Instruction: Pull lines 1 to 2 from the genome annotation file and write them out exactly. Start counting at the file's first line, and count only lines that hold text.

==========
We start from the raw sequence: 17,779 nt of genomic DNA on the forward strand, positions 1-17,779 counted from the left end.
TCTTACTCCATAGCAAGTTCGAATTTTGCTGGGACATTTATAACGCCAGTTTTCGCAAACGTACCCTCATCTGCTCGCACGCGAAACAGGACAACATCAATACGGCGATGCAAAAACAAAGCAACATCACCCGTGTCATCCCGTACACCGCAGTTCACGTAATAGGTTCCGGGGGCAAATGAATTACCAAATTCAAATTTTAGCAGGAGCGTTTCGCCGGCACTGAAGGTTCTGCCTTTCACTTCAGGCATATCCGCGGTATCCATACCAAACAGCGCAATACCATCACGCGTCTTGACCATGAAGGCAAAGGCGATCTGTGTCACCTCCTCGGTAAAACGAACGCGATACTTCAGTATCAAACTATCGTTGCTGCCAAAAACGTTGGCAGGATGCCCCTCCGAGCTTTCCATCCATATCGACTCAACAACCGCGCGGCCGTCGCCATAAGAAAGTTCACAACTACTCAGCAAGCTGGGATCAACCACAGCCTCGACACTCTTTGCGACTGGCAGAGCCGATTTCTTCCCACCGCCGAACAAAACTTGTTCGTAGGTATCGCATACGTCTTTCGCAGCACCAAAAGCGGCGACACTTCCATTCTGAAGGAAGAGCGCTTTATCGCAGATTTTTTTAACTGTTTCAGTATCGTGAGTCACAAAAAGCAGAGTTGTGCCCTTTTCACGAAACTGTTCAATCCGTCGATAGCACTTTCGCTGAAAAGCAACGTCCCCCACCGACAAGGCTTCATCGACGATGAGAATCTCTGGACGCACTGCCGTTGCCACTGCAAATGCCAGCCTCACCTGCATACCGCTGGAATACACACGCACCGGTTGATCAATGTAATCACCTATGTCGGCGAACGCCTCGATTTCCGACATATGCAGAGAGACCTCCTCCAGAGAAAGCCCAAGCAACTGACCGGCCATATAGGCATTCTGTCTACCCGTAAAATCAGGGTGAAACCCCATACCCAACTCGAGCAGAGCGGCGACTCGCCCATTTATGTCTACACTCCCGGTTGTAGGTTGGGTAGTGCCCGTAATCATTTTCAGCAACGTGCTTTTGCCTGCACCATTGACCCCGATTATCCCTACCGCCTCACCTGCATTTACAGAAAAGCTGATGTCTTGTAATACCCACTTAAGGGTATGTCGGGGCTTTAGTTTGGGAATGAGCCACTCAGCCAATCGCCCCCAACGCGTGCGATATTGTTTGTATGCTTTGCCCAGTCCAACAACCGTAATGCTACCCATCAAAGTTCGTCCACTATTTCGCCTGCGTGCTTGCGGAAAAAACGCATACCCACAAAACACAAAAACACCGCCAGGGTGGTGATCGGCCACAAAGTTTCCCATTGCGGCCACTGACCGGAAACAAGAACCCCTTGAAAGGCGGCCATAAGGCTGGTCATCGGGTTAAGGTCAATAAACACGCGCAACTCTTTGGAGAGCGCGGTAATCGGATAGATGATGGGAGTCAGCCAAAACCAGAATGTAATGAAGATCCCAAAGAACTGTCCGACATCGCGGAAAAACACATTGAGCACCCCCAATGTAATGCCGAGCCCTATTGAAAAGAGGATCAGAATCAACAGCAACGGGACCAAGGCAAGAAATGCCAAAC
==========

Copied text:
We start from the raw sequence: 17,779 nt of genomic DNA on the forward strand, positions 1-17,779 counted from the left end.
TCTTACTCCATAGCAAGTTCGAATTTTGCTGGGACATTTATAACGCCAGTTTTCGCAAACGTACCCTCATCTGCTCGCACGCGAAACAGGACAACATCAATACGGCGATGCAAAAACAAAGCAACATCACCCGTGTCATCCCGTACACCGCAGTTCACGTAATAGGTTCCGGGGGCAAATGAATTACCAAATTCAAATTTTAGCAGGAGCGTTTCGCCGGCACTGAAGGTTCTGCCTTTCACTTCAGGCATATCCGCGGTATCCATACCAAACAGCGCAATACCATCACGCGTCTTGACCATGAAGGCAAAGGCGATCTGTGTCACCTCCTCGGTAAAACGAACGCGATACTTCAGTATCAAACTATCGTTGCTGCCAAAAACGTTGGCAGGATGCCCCTCCGAGCTTTCCATCCATATCGACTCAACAACCGCGCGGCCGTCGCCATAAGAAAGTTCACAACTACTCAGCAAGCTGGGATCAACCACAGCCTCGACACTCTTTGCGACTGGCAGAGCCGATTTCTTCCCACCGCCGAACAAAACTTGTTCGTAGGTATCGCATACGTCTTTCGCAGCACCAAAAGCGGCGACACTTCCATTCTGAAGGAAGAGCGCTTTATCGCAGATTTTTTTAACTGTTTCAGTATCGTGAGTCACAAAAAGCAGAGTTGTGCCCTTTTCACGAAACTGTTCAATCCGTCGATAGCACTTTCGCTGAAAAGCAACGTCCCCCACCGACAAGGCTTCATCGACGATGAGAATCTCTGGACGCACTGCCGTTGCCACTGCAAATGCCAGCCTCACCTGCATACCGCTGGAATACACACGCACCGGTTGATCAATGTAATCACCTATGTCGGCGAACGCCTCGATTTCCGACATATGCAGAGAGACCTCCTCCAGAGAAAGCCCAAGCAACTGACCGGCCATATAGGCATTCTGTCTACCCGTAAAATCAGGGTGAAACCCCATACCCAACTCGAGCAGAGCGGCGACTCGCCCATTTATGTCTACACTCCCGGTTGTAGGTTGGGTAGTGCCCGTAATCATTTTCAGCAACGTGCTTTTGCCTGCACCATTGACCCCGATTATCCCTACCGCCTCACCTGCATTTACAGAAAAGCTGATGTCTTGTAATACCCACTTAAGGGTATGTCGGGGCTTTAGTTTGGGAATGAGCCACTCAGCCAATCGCCCCCAACGCGTGCGATATTGTTTGTATGCTTTGCCCAGTCCAACAACCGTAATGCTACCCATCAAAGTTCGTCCACTATTTCGCCTGCGTGCTTGCGGAAAAAACGCATACCCACAAAACACAAAAACACCGCCAGGGTGGTGATCGGCCACAAAGTTTCCCATTGCGGCCACTGACCGGAAACAAGAACCCCTTGAAAGGCGGCCATAAGGCTGGTCATCGGGTTAAGGTCAATAAACACGCGCAACTCTTTGGAGAGCGCGGTAATCGGATAGATGATGGGAGTCAGCCAAAACCAGAATGTAATGAAGATCCCAAAGAACTGTCCGACATCGCGGAAAAACACATTGAGCACCCCCAATGTAATGCCGAGCCCTATTGAAAAGAGGATCAGAATCAACAGCAACGGGACCAAGGCAAGAAATGCCAAAC